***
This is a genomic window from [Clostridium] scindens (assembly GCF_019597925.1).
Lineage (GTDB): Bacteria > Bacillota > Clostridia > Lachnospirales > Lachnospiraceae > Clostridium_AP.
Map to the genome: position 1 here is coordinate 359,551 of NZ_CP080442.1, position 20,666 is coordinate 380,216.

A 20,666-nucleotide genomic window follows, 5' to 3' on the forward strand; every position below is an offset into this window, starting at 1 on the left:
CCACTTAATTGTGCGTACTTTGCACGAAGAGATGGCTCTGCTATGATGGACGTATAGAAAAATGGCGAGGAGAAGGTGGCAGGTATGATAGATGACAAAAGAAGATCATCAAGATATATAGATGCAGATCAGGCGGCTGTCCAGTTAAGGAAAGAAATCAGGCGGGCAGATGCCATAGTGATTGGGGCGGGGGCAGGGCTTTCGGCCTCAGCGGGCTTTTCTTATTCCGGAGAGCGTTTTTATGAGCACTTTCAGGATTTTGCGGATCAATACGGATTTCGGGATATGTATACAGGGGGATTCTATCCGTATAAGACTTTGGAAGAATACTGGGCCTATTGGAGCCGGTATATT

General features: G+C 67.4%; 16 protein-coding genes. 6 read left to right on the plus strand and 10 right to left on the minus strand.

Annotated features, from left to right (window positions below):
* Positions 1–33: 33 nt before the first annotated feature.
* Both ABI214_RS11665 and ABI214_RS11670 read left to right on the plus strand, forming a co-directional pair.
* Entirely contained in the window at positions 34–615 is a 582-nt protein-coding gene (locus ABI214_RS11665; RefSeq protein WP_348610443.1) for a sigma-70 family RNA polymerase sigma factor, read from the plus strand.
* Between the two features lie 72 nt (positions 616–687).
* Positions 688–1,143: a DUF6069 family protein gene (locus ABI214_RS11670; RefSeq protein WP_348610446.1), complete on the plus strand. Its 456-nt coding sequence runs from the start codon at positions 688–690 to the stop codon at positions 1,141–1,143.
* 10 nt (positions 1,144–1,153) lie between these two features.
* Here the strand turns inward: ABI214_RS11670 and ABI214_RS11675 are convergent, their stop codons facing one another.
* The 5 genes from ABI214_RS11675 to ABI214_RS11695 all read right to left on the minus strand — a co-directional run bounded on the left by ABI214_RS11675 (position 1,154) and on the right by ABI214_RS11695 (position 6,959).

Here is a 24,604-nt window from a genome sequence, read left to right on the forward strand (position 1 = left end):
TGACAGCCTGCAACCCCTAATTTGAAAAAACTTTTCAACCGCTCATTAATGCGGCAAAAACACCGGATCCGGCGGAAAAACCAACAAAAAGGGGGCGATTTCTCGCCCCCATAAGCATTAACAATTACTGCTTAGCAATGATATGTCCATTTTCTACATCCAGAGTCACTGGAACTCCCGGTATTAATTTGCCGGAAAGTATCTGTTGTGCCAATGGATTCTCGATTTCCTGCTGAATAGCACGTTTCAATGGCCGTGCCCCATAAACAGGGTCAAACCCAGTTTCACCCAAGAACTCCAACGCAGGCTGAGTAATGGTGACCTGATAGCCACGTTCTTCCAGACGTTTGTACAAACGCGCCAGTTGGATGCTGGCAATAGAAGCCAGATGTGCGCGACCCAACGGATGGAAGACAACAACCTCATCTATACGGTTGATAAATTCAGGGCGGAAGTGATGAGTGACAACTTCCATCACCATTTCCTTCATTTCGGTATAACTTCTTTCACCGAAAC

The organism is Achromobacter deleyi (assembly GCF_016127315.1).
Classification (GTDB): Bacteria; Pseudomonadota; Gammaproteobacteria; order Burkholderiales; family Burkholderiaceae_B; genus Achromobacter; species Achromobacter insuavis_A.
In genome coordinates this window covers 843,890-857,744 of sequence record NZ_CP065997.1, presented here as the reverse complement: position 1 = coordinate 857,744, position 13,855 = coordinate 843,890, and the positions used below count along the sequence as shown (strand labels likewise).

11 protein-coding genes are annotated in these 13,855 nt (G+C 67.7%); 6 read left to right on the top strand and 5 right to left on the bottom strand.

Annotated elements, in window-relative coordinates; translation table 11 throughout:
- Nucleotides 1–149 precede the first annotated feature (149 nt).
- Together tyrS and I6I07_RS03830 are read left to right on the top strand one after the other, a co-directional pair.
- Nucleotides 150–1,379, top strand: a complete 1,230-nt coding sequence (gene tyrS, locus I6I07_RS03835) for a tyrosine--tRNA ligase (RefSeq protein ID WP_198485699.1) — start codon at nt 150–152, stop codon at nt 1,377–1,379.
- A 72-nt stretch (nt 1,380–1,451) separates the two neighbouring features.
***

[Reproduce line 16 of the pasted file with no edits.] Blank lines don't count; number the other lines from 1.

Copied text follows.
Here is a 24,604-nt window from a genome sequence, read left to right on the forward strand (position 1 = left end):